THE YOU-DON'T-NEED-A-MAN-TO-FIX-IT BOOK: The Woman's Guide to Confident Home Repair by Jim & Bart Houseman Webb

THE YOU-DON'T-NEED-A-MAN-TO-FIX-IT BOOK: The Woman's Guide to Confident Home Repair

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KIRKUS REVIEW

Fixing a toaster or a leaky faucet is as easy as baking brownies or preparing a cake from a mix. If you know how. The authors (they teach ""Nuts and Bolts in Contemporary Society"" at Goucher College) are out to repair the average woman's ignorance re electricity, plumbing and general use of household tools. Step-by-step they explain the use of wire strippers, chisels, wrenches, pliers and drills and offer helpful advice on optimal sizes and shapes for nails, screws, drill heads, etc. With the aid of diagrams they dismantle a fuse-box to show you what happens when the lights go out and how to get them back on. Perhaps you have a doorbell that only works on Halloween -- they'll show you how to cure its tantrums. Or a flooded bathroom or a clogged toilet -- the plumber may not be necessary. And what about the mysteries of the hardware store? Do you know the difference between friction tape, aluminum foil tape, gummed paper tape, and weathering tape? Read this and you will. And there's more -- on diagnosing sick appliances, opening jammed windows, hanging pictures, soothing squeaky doors. As clear and encouraging as Florence Adams' I Took A Hammer in My Hand (KR, p. 482) -- though unlike Adams the authors don't get into carpentry, plastering or painting. Bound to be of service to any all-thumbs klutz, male or female.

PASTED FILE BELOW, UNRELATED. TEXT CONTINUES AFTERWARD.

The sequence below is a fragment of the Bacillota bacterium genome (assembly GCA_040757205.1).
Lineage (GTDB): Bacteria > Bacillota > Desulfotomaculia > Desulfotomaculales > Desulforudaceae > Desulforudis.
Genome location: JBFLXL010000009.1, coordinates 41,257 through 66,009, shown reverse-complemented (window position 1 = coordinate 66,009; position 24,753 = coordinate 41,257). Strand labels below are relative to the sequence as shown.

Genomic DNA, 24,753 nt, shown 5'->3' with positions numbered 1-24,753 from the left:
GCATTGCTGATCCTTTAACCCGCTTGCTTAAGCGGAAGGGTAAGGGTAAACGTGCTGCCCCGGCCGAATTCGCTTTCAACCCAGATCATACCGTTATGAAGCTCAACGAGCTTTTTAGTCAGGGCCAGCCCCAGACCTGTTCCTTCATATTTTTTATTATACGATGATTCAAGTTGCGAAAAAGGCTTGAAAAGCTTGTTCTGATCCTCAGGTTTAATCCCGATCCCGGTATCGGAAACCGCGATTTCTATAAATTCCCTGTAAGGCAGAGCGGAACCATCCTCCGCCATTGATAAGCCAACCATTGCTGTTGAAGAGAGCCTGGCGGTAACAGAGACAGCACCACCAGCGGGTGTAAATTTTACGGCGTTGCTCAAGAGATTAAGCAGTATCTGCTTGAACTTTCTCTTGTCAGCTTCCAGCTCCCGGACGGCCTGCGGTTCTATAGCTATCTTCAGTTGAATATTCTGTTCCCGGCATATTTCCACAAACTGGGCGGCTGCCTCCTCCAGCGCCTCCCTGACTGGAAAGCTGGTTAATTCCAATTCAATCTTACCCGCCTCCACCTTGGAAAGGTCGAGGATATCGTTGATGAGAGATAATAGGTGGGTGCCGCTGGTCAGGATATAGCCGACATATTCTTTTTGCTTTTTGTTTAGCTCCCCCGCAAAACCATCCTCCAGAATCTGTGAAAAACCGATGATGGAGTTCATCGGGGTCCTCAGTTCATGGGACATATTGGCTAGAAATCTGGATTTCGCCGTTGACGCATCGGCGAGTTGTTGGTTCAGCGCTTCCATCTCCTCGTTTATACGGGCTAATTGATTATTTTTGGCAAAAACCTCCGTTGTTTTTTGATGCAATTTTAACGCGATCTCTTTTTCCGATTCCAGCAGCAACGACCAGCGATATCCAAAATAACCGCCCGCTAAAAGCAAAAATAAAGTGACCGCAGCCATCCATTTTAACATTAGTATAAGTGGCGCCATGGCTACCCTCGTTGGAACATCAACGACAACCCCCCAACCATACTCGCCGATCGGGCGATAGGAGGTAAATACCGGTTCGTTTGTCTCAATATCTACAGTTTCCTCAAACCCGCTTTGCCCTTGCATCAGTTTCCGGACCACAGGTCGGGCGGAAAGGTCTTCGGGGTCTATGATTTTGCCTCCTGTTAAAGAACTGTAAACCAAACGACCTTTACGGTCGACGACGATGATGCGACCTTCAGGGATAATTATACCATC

Pub Date: Nov. 9th, 1973
Publisher: Doubleday